‘My early years, I was in a setting that is sometimes referred to as the “sink or swim.” You have to figure it out yourself, how to pick up the language.’
“My dad was a teacher in El Salvador. It was during the civil war in the 1980s, when teachers were often a target for their ideas, that he emigrated to the U.S., and my mother joined him.
“My siblings and I stayed with my grandmother. In order to go to school, my older brother and I would have had to leave our town to go to the capitol.
“My parents decided my mother would come back for us, and we’d move here instead. It was a tough journey. We did it by land with a coyote, a guide, and we crossed the border. I was 12.
“When we were close to Rio Grande, the coyote abandoned us. We were a big group, including my four siblings, my mom and my aunt. Eventually, my brave aunt found help, and we crossed the river.
“We made it here. I started fifth grade in Westbury. I didn’t speak English, and they didn’t have English as a New Language — ENL. I had to take a bus from my school to another school once or twice a week for one or two periods for ENL class.
“During the rest of the day, I was basically just sitting, not understanding anything that was going on in the classroom. I remember that my teacher would always smile, and she even gave me bags of clothes to take home.
“I still have two turtlenecks she gave me. I remember her changing my grade on a test so I would feel better. I would just copy without knowing what I was copying.
“Nevertheless, I developed a love for books. In El Salvador, we learned to read with one book, ‘El Silabario.’ So, when I saw all these books, I collected them, but I wasn’t able to read them. I was in darkness. I kept one book to this day, ‘Sleeping Beauty,’ which I haven’t read, as a memory of the books that I used to collect and was not be able to read.
“My early years, I was in a setting that is sometimes referred to as the ‘sink or swim.’ You have to figure it out yourself, how to pick up the language. Middle school got a little better. I had a great ENL teacher, but when I got to high school, I had a teacher who saw a lot of the gaps in my education.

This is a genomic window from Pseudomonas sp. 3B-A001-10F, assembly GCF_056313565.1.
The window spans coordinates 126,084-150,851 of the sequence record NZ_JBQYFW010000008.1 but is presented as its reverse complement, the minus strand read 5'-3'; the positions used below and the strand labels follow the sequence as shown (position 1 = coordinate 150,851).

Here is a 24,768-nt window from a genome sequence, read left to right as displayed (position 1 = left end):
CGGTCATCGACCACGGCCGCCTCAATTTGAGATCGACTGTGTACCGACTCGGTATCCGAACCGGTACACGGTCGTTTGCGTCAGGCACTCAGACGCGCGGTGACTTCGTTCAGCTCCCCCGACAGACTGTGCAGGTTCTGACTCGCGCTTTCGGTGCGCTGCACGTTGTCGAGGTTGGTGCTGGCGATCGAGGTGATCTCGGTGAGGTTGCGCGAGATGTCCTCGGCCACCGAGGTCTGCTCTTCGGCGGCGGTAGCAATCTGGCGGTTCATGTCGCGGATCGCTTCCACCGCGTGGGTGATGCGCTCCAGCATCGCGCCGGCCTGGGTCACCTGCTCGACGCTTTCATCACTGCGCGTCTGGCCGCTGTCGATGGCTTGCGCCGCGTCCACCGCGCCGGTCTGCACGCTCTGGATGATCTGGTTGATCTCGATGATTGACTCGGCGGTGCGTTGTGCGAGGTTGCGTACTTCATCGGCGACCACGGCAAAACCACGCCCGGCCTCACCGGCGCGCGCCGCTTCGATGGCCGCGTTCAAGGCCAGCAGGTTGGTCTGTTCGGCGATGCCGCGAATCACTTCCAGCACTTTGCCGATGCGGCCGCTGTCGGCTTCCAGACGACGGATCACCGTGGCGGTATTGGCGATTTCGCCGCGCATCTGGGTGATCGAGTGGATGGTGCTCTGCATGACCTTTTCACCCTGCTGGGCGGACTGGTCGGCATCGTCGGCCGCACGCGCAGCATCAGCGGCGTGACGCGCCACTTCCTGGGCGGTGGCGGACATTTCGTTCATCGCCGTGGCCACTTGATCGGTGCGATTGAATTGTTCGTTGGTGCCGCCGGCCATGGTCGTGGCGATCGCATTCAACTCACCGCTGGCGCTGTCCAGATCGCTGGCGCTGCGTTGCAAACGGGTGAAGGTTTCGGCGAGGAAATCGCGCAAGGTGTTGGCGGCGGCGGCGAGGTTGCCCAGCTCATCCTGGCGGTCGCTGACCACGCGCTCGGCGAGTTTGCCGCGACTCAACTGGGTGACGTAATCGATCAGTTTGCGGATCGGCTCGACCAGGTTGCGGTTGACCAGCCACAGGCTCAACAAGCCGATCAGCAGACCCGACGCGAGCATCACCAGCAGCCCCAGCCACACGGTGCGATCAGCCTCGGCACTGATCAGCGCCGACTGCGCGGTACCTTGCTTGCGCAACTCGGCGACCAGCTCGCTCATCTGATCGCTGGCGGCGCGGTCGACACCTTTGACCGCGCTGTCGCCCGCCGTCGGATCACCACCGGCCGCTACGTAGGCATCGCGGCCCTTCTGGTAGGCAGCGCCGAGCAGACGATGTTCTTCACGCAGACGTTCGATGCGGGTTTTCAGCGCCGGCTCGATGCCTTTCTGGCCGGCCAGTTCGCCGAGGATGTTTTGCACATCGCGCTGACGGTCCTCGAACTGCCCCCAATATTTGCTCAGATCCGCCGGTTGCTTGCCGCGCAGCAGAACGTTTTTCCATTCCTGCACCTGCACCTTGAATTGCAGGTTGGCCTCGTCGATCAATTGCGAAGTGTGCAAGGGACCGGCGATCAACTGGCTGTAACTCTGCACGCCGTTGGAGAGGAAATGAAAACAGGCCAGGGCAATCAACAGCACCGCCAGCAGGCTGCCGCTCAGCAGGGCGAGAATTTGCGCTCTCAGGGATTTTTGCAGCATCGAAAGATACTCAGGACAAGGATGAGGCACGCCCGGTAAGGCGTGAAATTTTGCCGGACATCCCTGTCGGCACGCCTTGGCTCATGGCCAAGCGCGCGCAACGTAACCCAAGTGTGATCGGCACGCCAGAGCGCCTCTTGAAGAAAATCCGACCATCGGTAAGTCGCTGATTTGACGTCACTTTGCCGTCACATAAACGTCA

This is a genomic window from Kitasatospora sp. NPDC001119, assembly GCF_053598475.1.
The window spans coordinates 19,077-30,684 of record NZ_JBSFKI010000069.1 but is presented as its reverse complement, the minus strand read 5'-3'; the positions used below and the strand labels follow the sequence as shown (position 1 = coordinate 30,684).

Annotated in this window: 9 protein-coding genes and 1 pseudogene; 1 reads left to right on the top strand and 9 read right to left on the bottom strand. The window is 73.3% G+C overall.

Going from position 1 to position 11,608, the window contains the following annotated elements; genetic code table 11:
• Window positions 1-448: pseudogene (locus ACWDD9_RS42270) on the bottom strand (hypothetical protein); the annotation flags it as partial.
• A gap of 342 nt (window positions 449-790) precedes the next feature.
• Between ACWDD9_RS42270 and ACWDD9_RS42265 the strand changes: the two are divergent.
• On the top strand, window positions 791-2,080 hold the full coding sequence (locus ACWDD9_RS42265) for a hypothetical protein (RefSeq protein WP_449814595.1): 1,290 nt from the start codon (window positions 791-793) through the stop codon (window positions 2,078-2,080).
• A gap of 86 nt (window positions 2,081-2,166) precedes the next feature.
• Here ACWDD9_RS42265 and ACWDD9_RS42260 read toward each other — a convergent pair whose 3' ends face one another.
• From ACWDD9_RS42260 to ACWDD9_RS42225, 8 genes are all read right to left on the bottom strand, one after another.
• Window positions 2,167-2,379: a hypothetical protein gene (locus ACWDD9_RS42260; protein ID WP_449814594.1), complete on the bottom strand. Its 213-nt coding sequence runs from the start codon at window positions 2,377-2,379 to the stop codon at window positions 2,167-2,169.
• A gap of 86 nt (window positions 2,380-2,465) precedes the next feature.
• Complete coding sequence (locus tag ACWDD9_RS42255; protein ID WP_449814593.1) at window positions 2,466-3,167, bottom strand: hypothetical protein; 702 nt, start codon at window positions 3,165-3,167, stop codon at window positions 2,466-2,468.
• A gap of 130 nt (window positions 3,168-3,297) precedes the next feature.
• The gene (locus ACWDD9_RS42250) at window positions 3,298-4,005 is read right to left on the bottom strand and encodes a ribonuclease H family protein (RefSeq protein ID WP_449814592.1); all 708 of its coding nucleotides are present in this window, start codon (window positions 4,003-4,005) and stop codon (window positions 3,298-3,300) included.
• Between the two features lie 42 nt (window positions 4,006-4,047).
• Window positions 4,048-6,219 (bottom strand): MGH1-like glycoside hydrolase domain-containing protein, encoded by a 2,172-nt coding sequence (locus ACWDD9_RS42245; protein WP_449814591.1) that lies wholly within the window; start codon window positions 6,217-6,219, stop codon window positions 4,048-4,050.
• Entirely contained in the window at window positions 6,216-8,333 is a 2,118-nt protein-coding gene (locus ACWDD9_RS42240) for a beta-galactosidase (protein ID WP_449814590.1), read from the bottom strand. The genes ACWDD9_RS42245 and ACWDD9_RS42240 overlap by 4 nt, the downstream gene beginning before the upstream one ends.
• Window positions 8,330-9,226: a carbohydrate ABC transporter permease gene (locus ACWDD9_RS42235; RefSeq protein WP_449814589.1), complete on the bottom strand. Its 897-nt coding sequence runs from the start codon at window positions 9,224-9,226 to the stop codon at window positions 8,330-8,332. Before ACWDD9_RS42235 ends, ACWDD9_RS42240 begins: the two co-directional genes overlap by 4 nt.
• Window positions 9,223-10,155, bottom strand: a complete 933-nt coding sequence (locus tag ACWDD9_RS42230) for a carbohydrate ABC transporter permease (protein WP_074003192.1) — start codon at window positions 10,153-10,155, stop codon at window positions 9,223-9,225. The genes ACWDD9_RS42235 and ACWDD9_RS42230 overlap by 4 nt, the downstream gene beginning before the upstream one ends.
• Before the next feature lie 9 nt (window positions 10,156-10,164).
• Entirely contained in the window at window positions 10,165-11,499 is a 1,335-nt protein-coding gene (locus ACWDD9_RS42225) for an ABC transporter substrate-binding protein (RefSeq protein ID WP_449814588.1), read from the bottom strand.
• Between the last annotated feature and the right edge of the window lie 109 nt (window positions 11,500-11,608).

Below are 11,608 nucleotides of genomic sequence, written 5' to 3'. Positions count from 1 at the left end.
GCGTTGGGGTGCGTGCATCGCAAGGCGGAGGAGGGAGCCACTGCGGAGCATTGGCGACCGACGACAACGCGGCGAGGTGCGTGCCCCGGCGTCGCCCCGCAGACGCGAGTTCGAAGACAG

“She spent a lot of time with me one-on-one. She really helped me see where I needed to improve. I also took Spanish classes for native speakers. It was a great feeling of success learning in a language I was fluent in.
My journey has certainly helped me to better help others.
“When I entered college, I had to work on my own. I spent hours in the library learning what I could’ve learned while my time was just wasted because I couldn’t understand the language it was being taught in. I always knew I wanted to be a teacher.
“I taught Sunday school at my church, Iglesia Evangélica Apóstoles y Profetas, in Westbury from the age of 14. When I got to college, I didn’t know if I was going to be able to go into teaching because I felt I wasn’t strong enough in English.
“I met with a professor at SUNY Old Westbury who told me about bilingual education. I couldn’t believe there was such a thing. I started investigating what it meant, how it helps students who come from other countries who don’t speak English, how bilingual programs give them the opportunity to use their home language to learn in different subjects while they’re acquiring English. Bilingual education presented a different way of doing things than my experience.
“When I did my student teaching, I came back to my old district, which now had bilingual education at the elementary level. I did my observations here and volunteered in the after-school program. When I graduated, I applied to my hometown. I was really happy to be back. I started as a bilingual teacher in 1998 in a transitional bilingual program. I taught the dual language program while doing my masters in reading at Queens College.
“Eventually, I got my doctorate. I’m a bilingual reading teacher working with first- to fifth-graders, mainly in their home language. I love it! One of my passions is to help children learn to read, but what I love most is helping them develop a passion for learning.
“I see myself in these students. I often let them know, ‘You can make it. You just need to really put in an effort.’ I was blessed that I had an education back home and that my parents were on top of us going to school. That was one of their major reasons for coming here, for a better education and safety.
“Whenever we get new students, I’m the one to meet with them and the parents. I love being able to start off the conversation with, ‘I’m from Salvador, too.’ My journey has certainly helped me to better help others.”